By Grant Harrison
“Those who cannot learn from history are doomed to repeat it.”
“Do you have a minute to talk?” Over the years I’ve been asked this question by employees. It’s a question that immediately knots my stomach, as my experience tells me that the employee is about to resign.
When an employee resigns, my mind very quickly begins making a checklist. What are the steps we need to take to fill the role being vacated? Do we need to adjust the job description? Do we fill the job internally or post it externally? By immediately jumping to replacement, I’ve missed an important and valuable step—the exit interview.
An exit interview is an interview held with an employee about to leave an organization, typically in order to discuss the employee's reasons for leaving and their experience of working for the organization. The exit interview can take various forms; it can be a written survey, can be completed verbally with a manager, or contain elements of both. The exit interview is an opportunity for companies to gain a deeper understanding of their workplace culture, day-to-day operations and employee morale. Employees who are leaving a company are often more candid in their assessment of the company environment and culture, and more forthcoming regarding areas needing improvement. An exit interview also allows employees to leave well, giving them an opportunity to express what they appreciated about working for the company, insight they have into the way the company operates, and areas they feel need improvement. The insight gained from exit interviews can help organizations reduce turnover and increase retention, thus keeping hiring costs and the resources needed to find great employees low.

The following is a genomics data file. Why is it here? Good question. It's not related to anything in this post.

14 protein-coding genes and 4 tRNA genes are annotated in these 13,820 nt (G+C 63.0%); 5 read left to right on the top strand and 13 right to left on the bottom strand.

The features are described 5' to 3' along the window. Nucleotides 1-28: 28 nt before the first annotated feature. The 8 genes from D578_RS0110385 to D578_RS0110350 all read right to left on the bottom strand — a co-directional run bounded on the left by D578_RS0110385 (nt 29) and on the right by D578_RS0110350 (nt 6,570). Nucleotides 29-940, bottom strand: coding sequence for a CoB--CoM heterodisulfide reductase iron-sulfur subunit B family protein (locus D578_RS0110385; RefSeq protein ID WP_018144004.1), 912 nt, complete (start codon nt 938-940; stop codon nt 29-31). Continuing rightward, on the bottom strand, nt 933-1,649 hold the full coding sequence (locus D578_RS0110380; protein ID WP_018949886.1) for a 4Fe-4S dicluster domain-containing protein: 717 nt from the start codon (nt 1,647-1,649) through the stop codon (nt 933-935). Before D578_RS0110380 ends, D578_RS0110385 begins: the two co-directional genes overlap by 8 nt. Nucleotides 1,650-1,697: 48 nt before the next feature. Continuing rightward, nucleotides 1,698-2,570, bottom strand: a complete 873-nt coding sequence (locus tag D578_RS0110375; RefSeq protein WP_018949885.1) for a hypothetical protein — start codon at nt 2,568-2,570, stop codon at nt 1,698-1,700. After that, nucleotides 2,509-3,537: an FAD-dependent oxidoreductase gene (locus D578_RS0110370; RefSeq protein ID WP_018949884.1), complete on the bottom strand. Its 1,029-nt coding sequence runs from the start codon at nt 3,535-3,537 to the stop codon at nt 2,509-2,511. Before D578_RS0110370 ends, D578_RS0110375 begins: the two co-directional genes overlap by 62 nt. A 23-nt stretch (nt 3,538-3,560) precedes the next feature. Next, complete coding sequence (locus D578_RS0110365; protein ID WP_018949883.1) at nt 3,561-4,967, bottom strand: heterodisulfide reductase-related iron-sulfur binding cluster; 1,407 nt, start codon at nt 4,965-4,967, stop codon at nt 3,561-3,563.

Here are some questions to ask when conducting an exit interview:
1. Why are you leaving your position?
2. What was your favorite thing about working here?
3. What was your least favorite thing about working here?
4. What could we have done to keep you here?
5. Is there anything your new company offers that we don’t?
6. Did you receive enough training and support to do your job effectively?
7. Would you recommend this company to prospective employees?
8. What advice would you give your replacement if you could?
While exit interviews are a great opportunity to get some honest feedback, it can be a case of too little, too late. Instead of waiting until someone leaves, use the exit interview questions as a guide to check in with your staff on a regular basis. Ultimately you want your employees to identify and address concerns as they arise, not when they’re on their way out.
GrowTheBench offers a number of courses designed to help managers provide better coaching and deliver feedback reviews in order to retain employees, in addition to a course module specifically dedicated to the effective handling of employee separations. Visit GrowTheBench.com to learn more.
Tags: Resignation , Exit Interviews , Interviews ,